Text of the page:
Aug 102012
 

In this Jubilee Year for Queen Elizabeth II, there has been much attention on the Queen and on all the Royal Family. In today’s article, Cheryl Bolen explains the intricacies of the titles granted to the sons of the British monarch, in the Georgian era and in modern times.


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Like many things in merry old England, succession to titles in the Royal Family is virtually unchanged today from what it was during the Regency. The monarch’s first son is still the Prince of Wales and still holds the title of Duke of Cornwall. The monarch’s second son is still bestowed the title of Duke of York.

What is vastly different today from the Regency is the number of sons born to the monarch. George III (mad King George, father of the regent) and his wife, Queen Charlotte, had 15 children, nine of them sons. Seven of the sons lived to old age, and all of them eventually were awarded dukedoms. Two of those sons became king.

The heir apparent comes into his lofty titles at birth, but the younger sons are "merely" princes until their parent confers other titles upon them when they are adults.

During the Regency, Frederick, the second son (born in 1763), became Duke of York at age 21. All of his younger brothers had to wait longer to become dukes.

George III’s third son, William, stepped into the title Duke of Clarence at age 24. When he was 65, in 1830, he succeeded his eldest brother as king and ruled for six years as William IV.

The fourth son, Prince Edward (born 1767), became Duke of Kent when he was 28. Prince Ernest (born 1771) became Duke of Cumberland at age 28 also. The youngest of the surviving sons, Adolphus, had the good fortune of becoming the Duke of Cambridge when he was just 27.

The next-to-youngest son of George III, Prince Augustus (born 1773) fell out of favor with his father when he entered into an illegal marriage, and he did not receive a dukedom until he separated from the mother of his children. He was awarded the title Duke of Sussex when he was 33.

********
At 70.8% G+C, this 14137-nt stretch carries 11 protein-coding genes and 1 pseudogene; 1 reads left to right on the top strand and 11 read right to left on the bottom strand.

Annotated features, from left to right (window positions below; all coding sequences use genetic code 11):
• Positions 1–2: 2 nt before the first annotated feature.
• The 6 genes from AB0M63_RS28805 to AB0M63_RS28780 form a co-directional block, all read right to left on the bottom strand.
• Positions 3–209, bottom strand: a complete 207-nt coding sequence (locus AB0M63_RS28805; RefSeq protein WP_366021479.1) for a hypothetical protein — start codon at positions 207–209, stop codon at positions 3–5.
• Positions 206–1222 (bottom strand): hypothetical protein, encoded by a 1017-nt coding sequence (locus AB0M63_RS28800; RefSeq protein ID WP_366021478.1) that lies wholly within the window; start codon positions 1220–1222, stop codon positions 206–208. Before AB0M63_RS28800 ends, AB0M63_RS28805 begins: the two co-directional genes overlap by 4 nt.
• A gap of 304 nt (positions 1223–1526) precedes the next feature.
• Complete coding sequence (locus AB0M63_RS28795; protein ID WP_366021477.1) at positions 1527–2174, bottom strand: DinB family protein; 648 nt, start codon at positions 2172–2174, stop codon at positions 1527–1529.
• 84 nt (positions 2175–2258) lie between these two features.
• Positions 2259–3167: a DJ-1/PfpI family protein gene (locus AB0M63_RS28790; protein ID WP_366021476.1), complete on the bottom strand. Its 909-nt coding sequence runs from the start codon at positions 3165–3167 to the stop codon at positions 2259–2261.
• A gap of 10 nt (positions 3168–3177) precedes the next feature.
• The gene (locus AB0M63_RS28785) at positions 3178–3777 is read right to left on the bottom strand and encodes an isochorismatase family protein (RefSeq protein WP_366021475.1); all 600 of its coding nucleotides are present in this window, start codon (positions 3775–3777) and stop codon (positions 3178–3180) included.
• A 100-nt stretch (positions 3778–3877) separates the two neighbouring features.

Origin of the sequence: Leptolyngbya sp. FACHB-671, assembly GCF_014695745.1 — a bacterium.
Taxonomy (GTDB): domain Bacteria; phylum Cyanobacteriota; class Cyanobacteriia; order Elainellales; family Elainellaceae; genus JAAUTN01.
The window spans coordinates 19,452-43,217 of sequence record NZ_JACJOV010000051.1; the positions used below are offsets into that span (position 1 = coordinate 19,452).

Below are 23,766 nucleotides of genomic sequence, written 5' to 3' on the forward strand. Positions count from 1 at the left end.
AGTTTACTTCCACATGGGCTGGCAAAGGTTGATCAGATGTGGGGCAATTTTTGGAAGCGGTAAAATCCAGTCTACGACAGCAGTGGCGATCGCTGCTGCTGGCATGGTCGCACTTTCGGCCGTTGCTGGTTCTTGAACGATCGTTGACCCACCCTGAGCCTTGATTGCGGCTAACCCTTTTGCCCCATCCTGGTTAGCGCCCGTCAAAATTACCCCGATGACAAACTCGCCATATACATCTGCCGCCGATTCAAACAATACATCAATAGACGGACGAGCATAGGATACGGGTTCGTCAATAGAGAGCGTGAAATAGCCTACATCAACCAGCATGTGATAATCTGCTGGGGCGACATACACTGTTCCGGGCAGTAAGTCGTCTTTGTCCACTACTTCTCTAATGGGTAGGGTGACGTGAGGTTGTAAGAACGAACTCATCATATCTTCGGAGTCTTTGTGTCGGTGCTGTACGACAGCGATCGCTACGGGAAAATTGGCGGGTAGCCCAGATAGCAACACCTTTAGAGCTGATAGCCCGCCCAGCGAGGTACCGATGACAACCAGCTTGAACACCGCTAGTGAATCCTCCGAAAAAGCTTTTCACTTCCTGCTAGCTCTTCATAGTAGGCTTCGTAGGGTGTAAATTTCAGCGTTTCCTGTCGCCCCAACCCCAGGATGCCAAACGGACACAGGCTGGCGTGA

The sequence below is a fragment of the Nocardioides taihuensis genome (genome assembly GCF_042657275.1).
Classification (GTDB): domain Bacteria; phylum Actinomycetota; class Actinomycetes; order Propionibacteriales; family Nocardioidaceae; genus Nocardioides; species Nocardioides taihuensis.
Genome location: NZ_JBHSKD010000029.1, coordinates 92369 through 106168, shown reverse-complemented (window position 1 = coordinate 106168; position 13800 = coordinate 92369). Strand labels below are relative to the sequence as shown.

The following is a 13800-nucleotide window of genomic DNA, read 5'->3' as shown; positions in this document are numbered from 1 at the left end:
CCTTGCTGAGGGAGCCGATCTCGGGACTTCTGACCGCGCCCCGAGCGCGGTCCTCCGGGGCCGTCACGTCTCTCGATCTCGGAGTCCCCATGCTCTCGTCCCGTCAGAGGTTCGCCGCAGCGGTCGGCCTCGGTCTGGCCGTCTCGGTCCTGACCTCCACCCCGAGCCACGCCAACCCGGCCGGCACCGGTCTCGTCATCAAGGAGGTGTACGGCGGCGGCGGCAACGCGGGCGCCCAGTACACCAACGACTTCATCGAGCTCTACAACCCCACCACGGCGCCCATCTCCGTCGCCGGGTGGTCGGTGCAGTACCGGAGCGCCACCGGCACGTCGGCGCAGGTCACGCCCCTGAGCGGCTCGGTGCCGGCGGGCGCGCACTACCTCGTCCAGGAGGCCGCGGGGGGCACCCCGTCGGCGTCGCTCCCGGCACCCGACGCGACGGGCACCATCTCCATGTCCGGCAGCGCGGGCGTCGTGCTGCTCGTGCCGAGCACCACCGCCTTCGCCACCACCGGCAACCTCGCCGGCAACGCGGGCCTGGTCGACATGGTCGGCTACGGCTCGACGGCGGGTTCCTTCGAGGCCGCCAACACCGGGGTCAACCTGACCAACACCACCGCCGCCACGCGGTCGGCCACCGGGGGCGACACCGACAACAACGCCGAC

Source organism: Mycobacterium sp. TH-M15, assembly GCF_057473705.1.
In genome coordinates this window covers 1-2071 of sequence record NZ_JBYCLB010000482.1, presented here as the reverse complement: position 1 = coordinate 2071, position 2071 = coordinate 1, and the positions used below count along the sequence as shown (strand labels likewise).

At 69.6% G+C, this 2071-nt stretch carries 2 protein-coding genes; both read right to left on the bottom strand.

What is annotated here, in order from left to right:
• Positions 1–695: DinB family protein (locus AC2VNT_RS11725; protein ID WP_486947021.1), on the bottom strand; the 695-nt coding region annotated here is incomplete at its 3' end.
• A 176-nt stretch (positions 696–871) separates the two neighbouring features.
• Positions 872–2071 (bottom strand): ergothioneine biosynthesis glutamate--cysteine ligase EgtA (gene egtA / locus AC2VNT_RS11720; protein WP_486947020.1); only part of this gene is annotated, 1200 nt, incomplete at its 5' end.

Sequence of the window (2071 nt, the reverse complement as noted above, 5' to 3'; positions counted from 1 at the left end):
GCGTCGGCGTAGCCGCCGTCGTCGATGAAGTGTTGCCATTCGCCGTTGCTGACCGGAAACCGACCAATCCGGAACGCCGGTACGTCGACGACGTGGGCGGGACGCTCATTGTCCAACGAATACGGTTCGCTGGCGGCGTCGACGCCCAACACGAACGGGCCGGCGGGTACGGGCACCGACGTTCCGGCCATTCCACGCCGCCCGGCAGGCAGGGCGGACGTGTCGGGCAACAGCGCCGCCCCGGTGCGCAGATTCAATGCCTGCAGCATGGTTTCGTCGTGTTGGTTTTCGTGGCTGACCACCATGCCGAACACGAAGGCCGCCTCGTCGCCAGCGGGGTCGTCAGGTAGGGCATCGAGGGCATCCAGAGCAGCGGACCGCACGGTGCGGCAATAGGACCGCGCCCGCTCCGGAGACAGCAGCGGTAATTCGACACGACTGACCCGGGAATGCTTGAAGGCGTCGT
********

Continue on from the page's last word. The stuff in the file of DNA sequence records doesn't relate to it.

Today’s British Royal Family still holds many of the same royal dukedoms, but not all of them are awarded to princes born to the monarch. The present Duke of York (Prince Andrew, born 1960) did not receive the title Duke of York until he was 26. His younger brother, Prince Edward (born 1964), has never received a royal dukedom. His title is Earl of Wessex, but he is in line to succeed his father, Prince Phillip, as Duke of Edinburgh only if he survives both parents.

The royal dukedoms of Kent and Gloucester are held by cousins of Queen Elizabeth, who are direct descendants of her grandfather, King George V.


© 2008 – 2012 Cheryl Bolen
This article was first published in The Regency Reader, February 2010.
Posted at The Beau Monde by permission of the author.

  One Response to “When a Prince Becomes a Royal Duke   by Cheryl Bolen”

  1. Thank you for this information, Cheryl. When I was researching for my first historical I was positively overwhelmed and baffled by all the titles bestowed upon the royals. And the noble titles, the peerage of England, also confused me. There’s the person’s given name, and then the one that denotes a place or family name. I wasn’t sure which one to use as general address but learned quickly enough by reading and reading dozens of historical romances. Best education ever!

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